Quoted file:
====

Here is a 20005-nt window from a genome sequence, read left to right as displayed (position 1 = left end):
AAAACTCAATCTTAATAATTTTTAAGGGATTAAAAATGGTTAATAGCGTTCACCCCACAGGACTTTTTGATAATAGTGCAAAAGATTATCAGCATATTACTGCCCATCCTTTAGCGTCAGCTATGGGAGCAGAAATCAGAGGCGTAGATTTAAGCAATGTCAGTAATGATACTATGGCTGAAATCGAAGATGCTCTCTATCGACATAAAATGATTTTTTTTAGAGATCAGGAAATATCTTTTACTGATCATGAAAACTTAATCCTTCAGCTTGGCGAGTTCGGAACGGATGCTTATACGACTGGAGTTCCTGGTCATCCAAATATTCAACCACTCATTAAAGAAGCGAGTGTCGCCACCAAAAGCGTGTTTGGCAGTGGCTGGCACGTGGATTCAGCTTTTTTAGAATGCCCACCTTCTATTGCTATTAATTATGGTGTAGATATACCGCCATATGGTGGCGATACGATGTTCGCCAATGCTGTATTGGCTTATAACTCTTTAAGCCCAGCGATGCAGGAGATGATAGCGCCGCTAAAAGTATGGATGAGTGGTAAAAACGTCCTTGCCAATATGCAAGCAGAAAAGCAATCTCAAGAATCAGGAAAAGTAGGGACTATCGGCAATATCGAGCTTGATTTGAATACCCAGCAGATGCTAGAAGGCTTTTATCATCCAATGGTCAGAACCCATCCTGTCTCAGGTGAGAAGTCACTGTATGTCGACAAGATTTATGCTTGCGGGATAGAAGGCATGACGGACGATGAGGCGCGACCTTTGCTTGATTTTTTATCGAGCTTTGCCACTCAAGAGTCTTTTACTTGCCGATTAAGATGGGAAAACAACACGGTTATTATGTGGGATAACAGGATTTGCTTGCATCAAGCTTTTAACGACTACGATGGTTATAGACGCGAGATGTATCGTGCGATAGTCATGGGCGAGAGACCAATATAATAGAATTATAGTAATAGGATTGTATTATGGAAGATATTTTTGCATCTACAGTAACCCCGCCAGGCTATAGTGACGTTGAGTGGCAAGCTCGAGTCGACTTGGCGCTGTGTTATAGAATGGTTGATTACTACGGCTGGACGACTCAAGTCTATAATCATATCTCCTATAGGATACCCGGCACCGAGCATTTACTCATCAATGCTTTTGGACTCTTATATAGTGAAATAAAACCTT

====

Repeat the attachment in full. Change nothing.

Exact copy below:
Here is a 20005-nt window from a genome sequence, read left to right as displayed (position 1 = left end):
AAAACTCAATCTTAATAATTTTTAAGGGATTAAAAATGGTTAATAGCGTTCACCCCACAGGACTTTTTGATAATAGTGCAAAAGATTATCAGCATATTACTGCCCATCCTTTAGCGTCAGCTATGGGAGCAGAAATCAGAGGCGTAGATTTAAGCAATGTCAGTAATGATACTATGGCTGAAATCGAAGATGCTCTCTATCGACATAAAATGATTTTTTTTAGAGATCAGGAAATATCTTTTACTGATCATGAAAACTTAATCCTTCAGCTTGGCGAGTTCGGAACGGATGCTTATACGACTGGAGTTCCTGGTCATCCAAATATTCAACCACTCATTAAAGAAGCGAGTGTCGCCACCAAAAGCGTGTTTGGCAGTGGCTGGCACGTGGATTCAGCTTTTTTAGAATGCCCACCTTCTATTGCTATTAATTATGGTGTAGATATACCGCCATATGGTGGCGATACGATGTTCGCCAATGCTGTATTGGCTTATAACTCTTTAAGCCCAGCGATGCAGGAGATGATAGCGCCGCTAAAAGTATGGATGAGTGGTAAAAACGTCCTTGCCAATATGCAAGCAGAAAAGCAATCTCAAGAATCAGGAAAAGTAGGGACTATCGGCAATATCGAGCTTGATTTGAATACCCAGCAGATGCTAGAAGGCTTTTATCATCCAATGGTCAGAACCCATCCTGTCTCAGGTGAGAAGTCACTGTATGTCGACAAGATTTATGCTTGCGGGATAGAAGGCATGACGGACGATGAGGCGCGACCTTTGCTTGATTTTTTATCGAGCTTTGCCACTCAAGAGTCTTTTACTTGCCGATTAAGATGGGAAAACAACACGGTTATTATGTGGGATAACAGGATTTGCTTGCATCAAGCTTTTAACGACTACGATGGTTATAGACGCGAGATGTATCGTGCGATAGTCATGGGCGAGAGACCAATATAATAGAATTATAGTAATAGGATTGTATTATGGAAGATATTTTTGCATCTACAGTAACCCCGCCAGGCTATAGTGACGTTGAGTGGCAAGCTCGAGTCGACTTGGCGCTGTGTTATAGAATGGTTGATTACTACGGCTGGACGACTCAAGTCTATAATCATATCTCCTATAGGATACCCGGCACCGAGCATTTACTCATCAATGCTTTTGGACTCTTATATAGTGAAATAAAACCTT